Rick L. Spickelmier and A. Richard Newton, "Critic: A Knowledge-Based Program for Critiquing Circuit Designs," The Proceedings of IEEE ICCD, Rye Brook, NY, pp. 324-327, October 1988. Best Paper Award - CAD Track.

From the abstract:

Critic is a knowledge-based system that looks for errors or "bad design-style" in circuit designs. Critic take as input a description of a circuit and a knowledge-base that describes a particular design-style and technology. A knowledge-base consists of: process and design-style constants, a set of primitive descriptions, a set of structure description, and error checking rules. Critic use the information in the knowledge-base to find structures and errors in the circuit. The errors can range from easily-recognizable errors such as a transistor bulk being connected to the wrong supply or a static gate having non-equal rise and fall times, to hard-to-recognize errors such as those dealing with charge sharing, timing, and testability.

Critic is tightly integrated into the Berkeley Design Environment. Critic runs as a remote application from the graphics editor, VEM, and access the critic and the knowledge-base using the design-data manager, OCT. The knowledge-base is described entirely in OCT and thus can be created, examined, and modified using any other the OCT browsers and editors.

David S. Harrison, Peter Moore, Rick L. Spickelmier and A. Richard Newton, "Data Management and Graphics Editing in the Berkeley Design Environment," The Proceedings of IEEE ICCAD, Santa Clara, CA, pp. 20-24, November 1986.

From the abstract:

The OCT data manager and the VEM graphics editor form the foundation for the integration of many of the CAD tools being developed at Berkeley. OCT provides the means for building, modifying and search circuit designs, and a uniform means of storage and retrieval of these designs. VEM acts as a graphics shell for views and editing OCT design and invoking other CAD tools that manipulate, analyze, or optimize these designs. The current set of tools using OCT include compactors, module and array generators, logic synthesis tools, circuit simulators, a circuit critic, and placement and routing tools. VEM is designed to interface to all these tools, using the OCT data manager and using remote procedure calls.

Rick L. Spickelmier and A. Richard Newton, "Connectivity Verification Using a Rule-Based Approach," The Proceedings of IEEE ICCAD, Santa Clara, CA, pp. 190-192, November 1985.

From the abstract:

Connectivity verification is the process of comparing two circuit descriptions to make sure that they are topologically identical. This comparison is a one-to-one correspondence between elements and nodes in the two circuits, not some functional equivalence. The most common example of this is comparing a designer's simulation file (or schematic) with an extracted layout that is supposed to implement the designer's circuit. Almost all connectivity verifiers can handle the straightforward problem very efficiently. However, most of the time in these programs is spent handling the special cases, such as terminal permutability and parallel paths. A connectivity verification technique using a rule-based system has been developed that handles the above special cases with little performance penalty. The new rule-based system uses a global approach to the comparison, rather than the local techniques used in most conventional connectivity verifiers. An added advantage of this rule-based implementation is the ease with which new rules can be added by the user.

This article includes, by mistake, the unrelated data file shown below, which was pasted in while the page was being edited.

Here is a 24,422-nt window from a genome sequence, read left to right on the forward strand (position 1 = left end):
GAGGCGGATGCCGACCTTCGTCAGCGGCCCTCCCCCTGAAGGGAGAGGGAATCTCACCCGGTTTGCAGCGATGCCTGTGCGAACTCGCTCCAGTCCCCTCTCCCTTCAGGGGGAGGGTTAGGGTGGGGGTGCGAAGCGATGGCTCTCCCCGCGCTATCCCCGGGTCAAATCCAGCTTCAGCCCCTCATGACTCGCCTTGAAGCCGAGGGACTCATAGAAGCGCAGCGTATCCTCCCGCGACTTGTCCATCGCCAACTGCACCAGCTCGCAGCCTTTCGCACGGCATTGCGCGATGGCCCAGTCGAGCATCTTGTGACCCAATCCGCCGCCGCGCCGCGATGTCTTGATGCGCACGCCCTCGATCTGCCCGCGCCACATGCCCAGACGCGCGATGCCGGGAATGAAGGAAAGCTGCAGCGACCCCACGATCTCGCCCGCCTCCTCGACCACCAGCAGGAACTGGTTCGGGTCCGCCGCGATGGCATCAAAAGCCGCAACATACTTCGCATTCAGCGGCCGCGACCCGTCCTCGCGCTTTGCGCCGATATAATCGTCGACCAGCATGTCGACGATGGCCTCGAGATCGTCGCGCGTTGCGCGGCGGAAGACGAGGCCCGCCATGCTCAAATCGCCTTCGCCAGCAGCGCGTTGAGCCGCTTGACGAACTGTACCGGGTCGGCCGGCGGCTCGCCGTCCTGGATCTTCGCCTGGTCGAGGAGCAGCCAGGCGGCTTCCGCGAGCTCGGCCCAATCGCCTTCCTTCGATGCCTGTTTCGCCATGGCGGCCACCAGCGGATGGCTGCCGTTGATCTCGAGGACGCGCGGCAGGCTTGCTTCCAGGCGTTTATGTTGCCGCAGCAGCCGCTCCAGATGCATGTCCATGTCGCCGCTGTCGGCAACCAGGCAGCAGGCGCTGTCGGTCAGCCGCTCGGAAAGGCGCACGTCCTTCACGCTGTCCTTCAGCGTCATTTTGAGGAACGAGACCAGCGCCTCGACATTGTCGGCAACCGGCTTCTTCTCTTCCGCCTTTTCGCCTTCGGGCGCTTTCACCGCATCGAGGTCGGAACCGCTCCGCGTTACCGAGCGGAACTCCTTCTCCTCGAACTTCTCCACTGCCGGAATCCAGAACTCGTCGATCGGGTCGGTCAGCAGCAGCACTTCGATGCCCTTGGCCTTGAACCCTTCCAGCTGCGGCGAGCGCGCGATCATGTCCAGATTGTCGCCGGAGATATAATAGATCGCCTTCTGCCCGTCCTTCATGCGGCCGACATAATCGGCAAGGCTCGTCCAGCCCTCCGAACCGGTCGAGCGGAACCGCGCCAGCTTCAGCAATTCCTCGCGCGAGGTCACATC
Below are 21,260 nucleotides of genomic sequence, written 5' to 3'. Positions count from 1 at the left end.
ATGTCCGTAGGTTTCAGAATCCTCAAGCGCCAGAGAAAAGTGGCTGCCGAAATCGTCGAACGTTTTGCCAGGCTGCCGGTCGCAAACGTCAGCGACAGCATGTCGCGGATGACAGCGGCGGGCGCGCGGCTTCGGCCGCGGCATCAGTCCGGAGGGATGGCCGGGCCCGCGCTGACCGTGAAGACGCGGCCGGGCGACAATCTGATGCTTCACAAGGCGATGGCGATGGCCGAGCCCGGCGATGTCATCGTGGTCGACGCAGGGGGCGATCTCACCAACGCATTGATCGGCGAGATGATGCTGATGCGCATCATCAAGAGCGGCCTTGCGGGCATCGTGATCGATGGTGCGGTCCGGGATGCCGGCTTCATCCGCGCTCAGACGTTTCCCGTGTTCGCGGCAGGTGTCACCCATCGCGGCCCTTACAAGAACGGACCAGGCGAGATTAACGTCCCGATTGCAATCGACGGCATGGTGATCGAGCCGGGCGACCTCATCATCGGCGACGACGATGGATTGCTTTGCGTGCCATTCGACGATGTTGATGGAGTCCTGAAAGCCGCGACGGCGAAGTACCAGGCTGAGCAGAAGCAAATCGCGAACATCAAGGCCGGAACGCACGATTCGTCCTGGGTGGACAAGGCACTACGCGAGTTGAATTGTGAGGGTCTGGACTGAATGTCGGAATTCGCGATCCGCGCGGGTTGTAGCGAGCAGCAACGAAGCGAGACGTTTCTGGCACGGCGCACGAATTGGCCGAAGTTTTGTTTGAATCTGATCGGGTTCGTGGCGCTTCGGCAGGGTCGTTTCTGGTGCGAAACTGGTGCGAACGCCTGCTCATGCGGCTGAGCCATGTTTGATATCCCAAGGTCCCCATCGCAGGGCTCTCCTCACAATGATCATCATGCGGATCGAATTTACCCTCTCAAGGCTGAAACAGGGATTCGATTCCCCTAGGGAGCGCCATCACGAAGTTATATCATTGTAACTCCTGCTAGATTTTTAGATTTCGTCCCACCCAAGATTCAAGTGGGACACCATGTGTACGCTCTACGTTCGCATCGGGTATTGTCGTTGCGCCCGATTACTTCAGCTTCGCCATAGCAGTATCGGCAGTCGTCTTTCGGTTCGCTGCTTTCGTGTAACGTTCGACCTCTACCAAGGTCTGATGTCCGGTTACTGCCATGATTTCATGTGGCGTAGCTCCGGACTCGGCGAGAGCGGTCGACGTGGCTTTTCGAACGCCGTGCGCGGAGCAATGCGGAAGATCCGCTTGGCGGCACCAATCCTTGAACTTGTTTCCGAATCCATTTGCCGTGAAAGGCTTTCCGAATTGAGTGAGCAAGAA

C. Lob, R. Spickelmier and A. R. Newton, "Circuit Verification Using Rule-Based Expert Systems," The Proceedings of ISCAS, Kyoto, Japan, pp. 881-884, June 1985.

From the abstract:

For many CAD problems, either an efficient algorithm is not known or handling "special cases" makes the algorithm ineffective. In these situations, rule-based expert system technology offers a possible solution. Two tools, a circuit critic and a connectivity verifier, have been implemented using rule-based expert system technology. In both cases, the tools have demonstrated the utility of this technology for certain tasks. The circuit critic is a new tool which will play an important role in future IC verification systems.

Rick L. Spickelmier and A. Richard Newton, "A General Knowledge-Based Circuit Critic," ACM SIGART Newsletter, pp. 78-79, April 1985.

See my Ph.D Thesis or my ICCD conference paper.

Rick L. Spickelmier and A. Richard Newton, "A Rule-Based Connectivity Verifier," ACM SIGART Newsletter, pp. 79-80, April 1985.

See my ISCAS conference paper.

Rick L. Spickelmier and A. Richard Newton, "WOMBAT: A New Netlist Comparison Program," The Proceedings of IEEE ICCAD, Santa Clara, CA., pp. 170-171, November 1983.

See my Masters Project Report.

Rick L. Spickelmier, "Verification of Circuit Interconnectivity," UCB/ERL M83/66, Electronics Research Laboratory, University of California, Berkeley, California, October 1983. Masters Report.

From the introduction:

As integrated circuits increase in size and complexity, conventional verification techniques, such as hand checking these circuits for errors, can take hours and sometimes days with no final guarantee of an error-free circuit. Circuits that have been visually checked by designers and layout specialists have been found to have missing contacts when entering the mask shop. Error like this one are costly in terms of money and design time. Computer programs to verify the correctness of these circuits can reduce the checking time to minutes or even seconds and guarantee that the circuit is free of connectivity errors. Such programs compare the schematic netlist with a netlist extracted from the layout itself and indicate any discrepancies.

Copyright 1995-2008, Rick L. Spickelmier
All Rights Reserved.

Last Updated: 04 May 2006.